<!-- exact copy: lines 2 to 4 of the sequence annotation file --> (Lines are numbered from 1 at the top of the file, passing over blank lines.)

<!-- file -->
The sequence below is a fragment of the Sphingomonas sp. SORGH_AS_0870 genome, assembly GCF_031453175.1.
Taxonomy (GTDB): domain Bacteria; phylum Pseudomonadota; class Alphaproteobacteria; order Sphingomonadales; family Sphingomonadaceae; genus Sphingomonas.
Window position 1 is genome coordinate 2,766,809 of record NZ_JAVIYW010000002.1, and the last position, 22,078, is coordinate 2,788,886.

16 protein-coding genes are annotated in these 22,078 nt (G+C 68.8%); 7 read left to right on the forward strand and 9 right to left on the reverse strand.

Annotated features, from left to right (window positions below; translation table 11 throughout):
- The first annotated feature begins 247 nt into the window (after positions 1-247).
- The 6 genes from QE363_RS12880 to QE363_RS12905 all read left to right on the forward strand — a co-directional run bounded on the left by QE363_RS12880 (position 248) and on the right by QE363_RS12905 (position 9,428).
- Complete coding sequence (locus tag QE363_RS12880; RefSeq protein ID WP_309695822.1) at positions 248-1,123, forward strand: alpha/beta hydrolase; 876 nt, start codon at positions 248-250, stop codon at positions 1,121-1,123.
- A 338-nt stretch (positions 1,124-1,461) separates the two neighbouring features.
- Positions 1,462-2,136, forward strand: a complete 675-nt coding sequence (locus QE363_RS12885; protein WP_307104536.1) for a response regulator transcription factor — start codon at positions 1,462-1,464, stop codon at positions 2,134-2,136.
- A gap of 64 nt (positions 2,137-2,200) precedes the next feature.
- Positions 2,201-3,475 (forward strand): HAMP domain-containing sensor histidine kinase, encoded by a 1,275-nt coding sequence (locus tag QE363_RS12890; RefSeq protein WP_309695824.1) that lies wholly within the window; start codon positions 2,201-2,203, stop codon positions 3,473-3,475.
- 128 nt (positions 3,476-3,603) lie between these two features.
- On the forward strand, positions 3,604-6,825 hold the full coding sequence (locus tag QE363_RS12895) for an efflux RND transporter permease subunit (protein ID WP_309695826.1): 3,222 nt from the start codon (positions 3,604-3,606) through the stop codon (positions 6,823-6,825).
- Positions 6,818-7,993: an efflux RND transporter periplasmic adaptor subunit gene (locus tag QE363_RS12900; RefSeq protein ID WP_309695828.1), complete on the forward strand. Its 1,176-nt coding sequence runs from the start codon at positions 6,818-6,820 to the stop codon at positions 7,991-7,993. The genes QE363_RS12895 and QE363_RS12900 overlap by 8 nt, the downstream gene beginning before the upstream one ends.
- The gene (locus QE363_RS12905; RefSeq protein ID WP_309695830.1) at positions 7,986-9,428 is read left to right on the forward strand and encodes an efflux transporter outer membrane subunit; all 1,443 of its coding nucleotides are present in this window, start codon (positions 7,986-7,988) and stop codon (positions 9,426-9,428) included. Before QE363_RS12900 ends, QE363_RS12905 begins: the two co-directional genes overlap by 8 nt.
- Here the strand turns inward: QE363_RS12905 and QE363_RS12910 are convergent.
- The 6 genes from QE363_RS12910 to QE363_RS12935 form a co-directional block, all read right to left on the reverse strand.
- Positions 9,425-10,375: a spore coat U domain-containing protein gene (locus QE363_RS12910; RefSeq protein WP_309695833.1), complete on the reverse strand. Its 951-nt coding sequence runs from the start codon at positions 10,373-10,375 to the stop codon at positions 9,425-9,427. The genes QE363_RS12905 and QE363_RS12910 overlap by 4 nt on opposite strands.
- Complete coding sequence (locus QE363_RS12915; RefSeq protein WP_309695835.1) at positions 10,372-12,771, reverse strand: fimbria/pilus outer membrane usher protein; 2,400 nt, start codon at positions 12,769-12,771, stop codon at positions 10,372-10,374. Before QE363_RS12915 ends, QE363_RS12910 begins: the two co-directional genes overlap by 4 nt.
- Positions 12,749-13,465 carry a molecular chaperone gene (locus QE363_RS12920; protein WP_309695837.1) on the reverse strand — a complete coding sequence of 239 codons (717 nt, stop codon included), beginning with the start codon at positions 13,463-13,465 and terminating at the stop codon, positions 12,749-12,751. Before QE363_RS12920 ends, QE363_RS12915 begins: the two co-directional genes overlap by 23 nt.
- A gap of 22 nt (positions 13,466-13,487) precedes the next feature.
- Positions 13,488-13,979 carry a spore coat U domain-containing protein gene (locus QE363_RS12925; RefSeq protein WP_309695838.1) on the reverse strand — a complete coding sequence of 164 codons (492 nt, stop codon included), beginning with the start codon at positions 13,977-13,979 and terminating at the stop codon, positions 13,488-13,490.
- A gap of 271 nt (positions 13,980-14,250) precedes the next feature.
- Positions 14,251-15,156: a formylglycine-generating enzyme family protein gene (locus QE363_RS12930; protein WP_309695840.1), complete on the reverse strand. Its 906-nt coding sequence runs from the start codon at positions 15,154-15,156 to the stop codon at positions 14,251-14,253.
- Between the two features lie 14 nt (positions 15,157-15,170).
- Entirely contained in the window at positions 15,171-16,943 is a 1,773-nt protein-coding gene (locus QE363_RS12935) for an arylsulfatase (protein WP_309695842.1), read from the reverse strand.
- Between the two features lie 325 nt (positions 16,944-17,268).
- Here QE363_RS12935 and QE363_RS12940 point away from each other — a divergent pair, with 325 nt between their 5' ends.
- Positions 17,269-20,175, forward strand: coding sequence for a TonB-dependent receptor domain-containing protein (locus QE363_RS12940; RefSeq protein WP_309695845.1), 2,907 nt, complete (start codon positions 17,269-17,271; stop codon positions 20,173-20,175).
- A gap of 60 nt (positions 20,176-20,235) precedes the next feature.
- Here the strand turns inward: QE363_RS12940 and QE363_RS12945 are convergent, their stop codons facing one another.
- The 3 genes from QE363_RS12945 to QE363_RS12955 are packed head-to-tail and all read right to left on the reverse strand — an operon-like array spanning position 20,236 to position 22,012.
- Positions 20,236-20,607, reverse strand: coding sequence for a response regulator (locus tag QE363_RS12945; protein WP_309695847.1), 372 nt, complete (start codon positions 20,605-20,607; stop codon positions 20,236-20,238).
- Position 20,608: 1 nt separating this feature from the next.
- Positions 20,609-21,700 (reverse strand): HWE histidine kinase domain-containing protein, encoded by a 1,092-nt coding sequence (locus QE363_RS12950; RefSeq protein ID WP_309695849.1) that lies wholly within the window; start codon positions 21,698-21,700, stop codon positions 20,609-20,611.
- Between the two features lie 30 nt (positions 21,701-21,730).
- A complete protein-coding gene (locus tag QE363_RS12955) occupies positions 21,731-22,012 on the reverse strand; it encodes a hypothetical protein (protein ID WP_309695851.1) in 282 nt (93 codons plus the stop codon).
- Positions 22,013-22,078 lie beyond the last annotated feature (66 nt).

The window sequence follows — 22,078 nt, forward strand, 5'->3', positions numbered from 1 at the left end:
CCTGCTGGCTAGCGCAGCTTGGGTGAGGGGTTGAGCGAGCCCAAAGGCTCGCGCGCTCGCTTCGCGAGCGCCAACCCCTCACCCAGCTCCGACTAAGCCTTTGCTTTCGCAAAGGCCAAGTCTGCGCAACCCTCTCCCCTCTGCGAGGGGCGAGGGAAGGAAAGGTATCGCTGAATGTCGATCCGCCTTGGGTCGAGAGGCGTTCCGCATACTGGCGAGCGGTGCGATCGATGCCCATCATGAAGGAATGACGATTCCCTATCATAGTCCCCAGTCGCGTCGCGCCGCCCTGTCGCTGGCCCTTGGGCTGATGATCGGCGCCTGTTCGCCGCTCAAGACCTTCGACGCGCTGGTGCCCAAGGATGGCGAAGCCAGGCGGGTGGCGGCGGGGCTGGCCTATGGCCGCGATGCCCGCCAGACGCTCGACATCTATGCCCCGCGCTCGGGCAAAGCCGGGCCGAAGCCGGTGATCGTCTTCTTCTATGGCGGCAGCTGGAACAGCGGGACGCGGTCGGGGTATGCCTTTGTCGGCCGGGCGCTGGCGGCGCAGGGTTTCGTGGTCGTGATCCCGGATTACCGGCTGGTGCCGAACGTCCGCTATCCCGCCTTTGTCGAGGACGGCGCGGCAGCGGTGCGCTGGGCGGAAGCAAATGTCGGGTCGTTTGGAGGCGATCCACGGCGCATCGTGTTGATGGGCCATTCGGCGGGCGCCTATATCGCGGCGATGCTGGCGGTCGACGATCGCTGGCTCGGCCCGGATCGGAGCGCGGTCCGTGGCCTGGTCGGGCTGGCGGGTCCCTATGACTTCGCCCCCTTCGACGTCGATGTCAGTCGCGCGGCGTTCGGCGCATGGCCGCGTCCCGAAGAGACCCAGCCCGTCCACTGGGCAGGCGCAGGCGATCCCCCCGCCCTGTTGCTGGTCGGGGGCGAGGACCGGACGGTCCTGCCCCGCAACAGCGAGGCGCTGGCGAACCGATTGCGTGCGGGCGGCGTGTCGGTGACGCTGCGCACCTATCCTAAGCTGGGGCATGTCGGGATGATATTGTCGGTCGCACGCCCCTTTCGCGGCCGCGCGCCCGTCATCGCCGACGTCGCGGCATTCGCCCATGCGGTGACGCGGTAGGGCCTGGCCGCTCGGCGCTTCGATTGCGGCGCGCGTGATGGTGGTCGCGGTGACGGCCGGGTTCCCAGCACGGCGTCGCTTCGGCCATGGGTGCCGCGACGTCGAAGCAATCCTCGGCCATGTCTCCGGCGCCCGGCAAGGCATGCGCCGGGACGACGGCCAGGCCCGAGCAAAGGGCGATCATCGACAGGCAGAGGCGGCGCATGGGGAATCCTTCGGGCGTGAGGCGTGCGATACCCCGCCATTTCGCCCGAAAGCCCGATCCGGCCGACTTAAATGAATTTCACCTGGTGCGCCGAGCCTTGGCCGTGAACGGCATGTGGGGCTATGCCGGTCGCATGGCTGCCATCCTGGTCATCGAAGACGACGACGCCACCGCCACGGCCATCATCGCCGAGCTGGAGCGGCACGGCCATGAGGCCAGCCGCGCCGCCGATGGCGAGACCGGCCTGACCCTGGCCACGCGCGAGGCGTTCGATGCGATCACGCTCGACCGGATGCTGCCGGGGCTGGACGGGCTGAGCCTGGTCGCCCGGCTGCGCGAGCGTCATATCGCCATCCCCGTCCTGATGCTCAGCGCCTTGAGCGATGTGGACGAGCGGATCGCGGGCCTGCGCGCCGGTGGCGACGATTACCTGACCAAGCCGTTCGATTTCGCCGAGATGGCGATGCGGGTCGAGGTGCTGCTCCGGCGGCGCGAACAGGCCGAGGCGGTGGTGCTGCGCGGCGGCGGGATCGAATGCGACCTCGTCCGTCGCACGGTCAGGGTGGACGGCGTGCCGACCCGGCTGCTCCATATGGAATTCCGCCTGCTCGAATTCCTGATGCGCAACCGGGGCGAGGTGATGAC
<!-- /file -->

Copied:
Taxonomy (GTDB): domain Bacteria; phylum Pseudomonadota; class Alphaproteobacteria; order Sphingomonadales; family Sphingomonadaceae; genus Sphingomonas.
Window position 1 is genome coordinate 2,766,809 of record NZ_JAVIYW010000002.1, and the last position, 22,078, is coordinate 2,788,886.

16 protein-coding genes are annotated in these 22,078 nt (G+C 68.8%); 7 read left to right on the forward strand and 9 right to left on the reverse strand.